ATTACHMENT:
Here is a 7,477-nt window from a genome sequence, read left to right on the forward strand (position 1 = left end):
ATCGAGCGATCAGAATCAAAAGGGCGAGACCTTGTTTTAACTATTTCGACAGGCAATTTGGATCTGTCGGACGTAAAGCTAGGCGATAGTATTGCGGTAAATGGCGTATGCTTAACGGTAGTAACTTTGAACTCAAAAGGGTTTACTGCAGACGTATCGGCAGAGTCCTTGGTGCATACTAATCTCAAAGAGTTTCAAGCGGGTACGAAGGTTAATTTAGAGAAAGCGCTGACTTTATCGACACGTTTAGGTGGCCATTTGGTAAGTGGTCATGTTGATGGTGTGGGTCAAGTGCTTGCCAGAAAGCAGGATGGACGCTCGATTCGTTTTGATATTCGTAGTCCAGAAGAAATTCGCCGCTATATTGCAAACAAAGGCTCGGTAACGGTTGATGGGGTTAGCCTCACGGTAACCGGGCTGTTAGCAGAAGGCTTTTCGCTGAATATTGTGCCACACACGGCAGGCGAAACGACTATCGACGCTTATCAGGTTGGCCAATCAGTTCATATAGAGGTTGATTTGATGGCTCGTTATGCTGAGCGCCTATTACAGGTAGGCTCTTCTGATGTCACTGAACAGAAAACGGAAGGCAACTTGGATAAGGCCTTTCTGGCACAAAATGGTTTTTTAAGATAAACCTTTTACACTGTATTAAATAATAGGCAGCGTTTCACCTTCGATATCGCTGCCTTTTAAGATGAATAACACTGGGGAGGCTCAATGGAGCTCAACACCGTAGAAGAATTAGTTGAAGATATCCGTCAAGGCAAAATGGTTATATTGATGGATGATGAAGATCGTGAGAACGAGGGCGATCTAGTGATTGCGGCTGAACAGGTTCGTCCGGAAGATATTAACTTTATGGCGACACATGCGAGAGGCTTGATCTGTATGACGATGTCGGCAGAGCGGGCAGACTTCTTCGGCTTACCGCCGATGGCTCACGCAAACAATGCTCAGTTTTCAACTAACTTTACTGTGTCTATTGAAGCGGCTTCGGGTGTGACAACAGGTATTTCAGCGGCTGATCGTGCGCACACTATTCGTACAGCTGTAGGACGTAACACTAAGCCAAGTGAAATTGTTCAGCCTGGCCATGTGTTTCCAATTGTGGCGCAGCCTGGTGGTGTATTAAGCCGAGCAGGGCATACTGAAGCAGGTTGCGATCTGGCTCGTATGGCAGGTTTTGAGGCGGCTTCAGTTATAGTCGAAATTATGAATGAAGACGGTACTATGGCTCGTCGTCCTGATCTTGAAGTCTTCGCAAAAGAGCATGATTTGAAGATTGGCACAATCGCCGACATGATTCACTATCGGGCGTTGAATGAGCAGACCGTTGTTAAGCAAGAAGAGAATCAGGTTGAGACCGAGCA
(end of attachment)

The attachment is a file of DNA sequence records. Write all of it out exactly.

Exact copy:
Here is a 7,477-nt window from a genome sequence, read left to right on the forward strand (position 1 = left end):
ATCGAGCGATCAGAATCAAAAGGGCGAGACCTTGTTTTAACTATTTCGACAGGCAATTTGGATCTGTCGGACGTAAAGCTAGGCGATAGTATTGCGGTAAATGGCGTATGCTTAACGGTAGTAACTTTGAACTCAAAAGGGTTTACTGCAGACGTATCGGCAGAGTCCTTGGTGCATACTAATCTCAAAGAGTTTCAAGCGGGTACGAAGGTTAATTTAGAGAAAGCGCTGACTTTATCGACACGTTTAGGTGGCCATTTGGTAAGTGGTCATGTTGATGGTGTGGGTCAAGTGCTTGCCAGAAAGCAGGATGGACGCTCGATTCGTTTTGATATTCGTAGTCCAGAAGAAATTCGCCGCTATATTGCAAACAAAGGCTCGGTAACGGTTGATGGGGTTAGCCTCACGGTAACCGGGCTGTTAGCAGAAGGCTTTTCGCTGAATATTGTGCCACACACGGCAGGCGAAACGACTATCGACGCTTATCAGGTTGGCCAATCAGTTCATATAGAGGTTGATTTGATGGCTCGTTATGCTGAGCGCCTATTACAGGTAGGCTCTTCTGATGTCACTGAACAGAAAACGGAAGGCAACTTGGATAAGGCCTTTCTGGCACAAAATGGTTTTTTAAGATAAACCTTTTACACTGTATTAAATAATAGGCAGCGTTTCACCTTCGATATCGCTGCCTTTTAAGATGAATAACACTGGGGAGGCTCAATGGAGCTCAACACCGTAGAAGAATTAGTTGAAGATATCCGTCAAGGCAAAATGGTTATATTGATGGATGATGAAGATCGTGAGAACGAGGGCGATCTAGTGATTGCGGCTGAACAGGTTCGTCCGGAAGATATTAACTTTATGGCGACACATGCGAGAGGCTTGATCTGTATGACGATGTCGGCAGAGCGGGCAGACTTCTTCGGCTTACCGCCGATGGCTCACGCAAACAATGCTCAGTTTTCAACTAACTTTACTGTGTCTATTGAAGCGGCTTCGGGTGTGACAACAGGTATTTCAGCGGCTGATCGTGCGCACACTATTCGTACAGCTGTAGGACGTAACACTAAGCCAAGTGAAATTGTTCAGCCTGGCCATGTGTTTCCAATTGTGGCGCAGCCTGGTGGTGTATTAAGCCGAGCAGGGCATACTGAAGCAGGTTGCGATCTGGCTCGTATGGCAGGTTTTGAGGCGGCTTCAGTTATAGTCGAAATTATGAATGAAGACGGTACTATGGCTCGTCGTCCTGATCTTGAAGTCTTCGCAAAAGAGCATGATTTGAAGATTGGCACAATCGCCGACATGATTCACTATCGGGCGTTGAATGAGCAGACCGTTGTTAAGCAAGAAGAGAATCAGGTTGAGACCGAGCA